As I mentioned earlier, the faith teachers maintain that when Adam sinned, the world was turned over to Satan. The devil became the legal owner of the planet. The faith teacher's position accommodates the Gnostic view (particularly evident in Zoroastrianism, a Persian Gnostic religion), in which a good god rules the spiritual world and a bad god rules the physical realm. In such a philosophy the problem of evil is solved by blaming everything that goes wrong on the bad god (the devil); the good god is seen as no more than a counterbalance. One is left with the impression that the two gods each possess equal power both in quality and quantity. Everything that is wrong in the world is the fault of the bad god. And it's up to the initiate or believer to make sure the good god wins. When Jimmy Swaggart defied the orders of the Assemblies of God to refrain from preaching for one year, he assured the public that he was free of moral defect, for, he said, Oral Roberts had cast out the demons from his body over the phone. Oral Roberts confirmed Swaggart's report, insisting he had demons and their their claws deeply embedded in Swaggart's flesh. Now that the rascals were gone, Swaggart and Roberts asserted, Swaggart could get on with preparing the way for Christ's return. Evidently, personal responsibility for sin can be dismissed by blaming it on an external force. Yet Flip Wilson's famous quip, "The devil made me do it" is hardly comedy when we're talking about the biblical view of sin.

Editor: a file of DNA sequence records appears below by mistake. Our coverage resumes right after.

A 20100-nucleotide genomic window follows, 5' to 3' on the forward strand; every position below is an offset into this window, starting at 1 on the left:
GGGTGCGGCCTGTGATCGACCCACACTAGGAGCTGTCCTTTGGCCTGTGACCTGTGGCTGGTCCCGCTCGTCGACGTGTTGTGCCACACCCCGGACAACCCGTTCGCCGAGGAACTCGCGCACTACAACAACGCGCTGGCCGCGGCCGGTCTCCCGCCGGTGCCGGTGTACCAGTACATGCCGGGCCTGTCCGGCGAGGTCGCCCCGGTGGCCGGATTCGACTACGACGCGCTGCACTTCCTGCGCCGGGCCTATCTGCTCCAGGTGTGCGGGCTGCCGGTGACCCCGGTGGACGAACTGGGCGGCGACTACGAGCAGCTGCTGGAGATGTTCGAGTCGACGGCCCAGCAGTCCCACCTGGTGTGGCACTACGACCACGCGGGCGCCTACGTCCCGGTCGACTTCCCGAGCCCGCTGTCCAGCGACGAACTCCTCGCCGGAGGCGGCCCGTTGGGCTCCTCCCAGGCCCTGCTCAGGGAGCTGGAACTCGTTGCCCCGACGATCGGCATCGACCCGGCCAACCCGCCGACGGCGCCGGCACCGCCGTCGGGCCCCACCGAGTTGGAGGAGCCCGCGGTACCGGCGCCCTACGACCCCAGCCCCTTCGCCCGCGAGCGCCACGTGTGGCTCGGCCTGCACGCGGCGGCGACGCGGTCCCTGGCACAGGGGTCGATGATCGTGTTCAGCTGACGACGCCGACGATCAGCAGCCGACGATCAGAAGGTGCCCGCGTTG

For these metaphysical evangelists, even personal sins can be attributed to the bad god, since he is, after all, sovereign over this earthly realm as the good god is relatively in charge of the spiritual domain. Here again, then, is the echo of the Gnostics of old. When that heresy was revived toward the end of the medieval period, Calvin said, "They made the devil almost the equal of God." In this way, the problem of sin is replaced with the problem of Satan. It is facing Satan, not my own sin and rebelliousness, that becomes the great task of the Christian life. I'm not the problem -- the Devil is!
The Agony of Deceit by Michael Horton, Editor 1990, Moody Press, pp. 132-133.